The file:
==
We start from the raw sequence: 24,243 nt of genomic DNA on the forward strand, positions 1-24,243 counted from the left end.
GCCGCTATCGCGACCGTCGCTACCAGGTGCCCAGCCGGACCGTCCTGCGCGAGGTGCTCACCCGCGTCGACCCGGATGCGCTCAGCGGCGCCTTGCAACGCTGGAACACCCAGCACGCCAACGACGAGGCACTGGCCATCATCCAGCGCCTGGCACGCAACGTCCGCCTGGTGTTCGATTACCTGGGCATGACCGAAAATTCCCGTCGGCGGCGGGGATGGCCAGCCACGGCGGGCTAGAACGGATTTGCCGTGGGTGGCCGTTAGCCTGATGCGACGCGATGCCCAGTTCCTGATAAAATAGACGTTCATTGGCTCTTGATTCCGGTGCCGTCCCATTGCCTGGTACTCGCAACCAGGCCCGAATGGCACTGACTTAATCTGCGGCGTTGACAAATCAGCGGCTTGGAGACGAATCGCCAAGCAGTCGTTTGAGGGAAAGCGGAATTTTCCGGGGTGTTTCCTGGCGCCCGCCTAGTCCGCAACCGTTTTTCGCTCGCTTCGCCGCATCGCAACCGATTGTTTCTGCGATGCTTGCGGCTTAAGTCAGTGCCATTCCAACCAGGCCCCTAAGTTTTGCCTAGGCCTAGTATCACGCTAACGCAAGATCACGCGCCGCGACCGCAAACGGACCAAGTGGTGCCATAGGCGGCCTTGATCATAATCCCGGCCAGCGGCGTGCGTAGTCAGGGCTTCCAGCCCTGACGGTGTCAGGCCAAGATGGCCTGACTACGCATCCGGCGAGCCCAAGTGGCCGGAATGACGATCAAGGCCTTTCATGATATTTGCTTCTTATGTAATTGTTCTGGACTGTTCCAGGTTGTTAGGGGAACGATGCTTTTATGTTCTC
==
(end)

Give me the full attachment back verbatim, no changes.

We start from the raw sequence: 24,243 nt of genomic DNA on the forward strand, positions 1-24,243 counted from the left end.
GCCGCTATCGCGACCGTCGCTACCAGGTGCCCAGCCGGACCGTCCTGCGCGAGGTGCTCACCCGCGTCGACCCGGATGCGCTCAGCGGCGCCTTGCAACGCTGGAACACCCAGCACGCCAACGACGAGGCACTGGCCATCATCCAGCGCCTGGCACGCAACGTCCGCCTGGTGTTCGATTACCTGGGCATGACCGAAAATTCCCGTCGGCGGCGGGGATGGCCAGCCACGGCGGGCTAGAACGGATTTGCCGTGGGTGGCCGTTAGCCTGATGCGACGCGATGCCCAGTTCCTGATAAAATAGACGTTCATTGGCTCTTGATTCCGGTGCCGTCCCATTGCCTGGTACTCGCAACCAGGCCCGAATGGCACTGACTTAATCTGCGGCGTTGACAAATCAGCGGCTTGGAGACGAATCGCCAAGCAGTCGTTTGAGGGAAAGCGGAATTTTCCGGGGTGTTTCCTGGCGCCCGCCTAGTCCGCAACCGTTTTTCGCTCGCTTCGCCGCATCGCAACCGATTGTTTCTGCGATGCTTGCGGCTTAAGTCAGTGCCATTCCAACCAGGCCCCTAAGTTTTGCCTAGGCCTAGTATCACGCTAACGCAAGATCACGCGCCGCGACCGCAAACGGACCAAGTGGTGCCATAGGCGGCCTTGATCATAATCCCGGCCAGCGGCGTGCGTAGTCAGGGCTTCCAGCCCTGACGGTGTCAGGCCAAGATGGCCTGACTACGCATCCGGCGAGCCCAAGTGGCCGGAATGACGATCAAGGCCTTTCATGATATTTGCTTCTTATGTAATTGTTCTGGACTGTTCCAGGTTGTTAGGGGAACGATGCTTTTATGTTCTC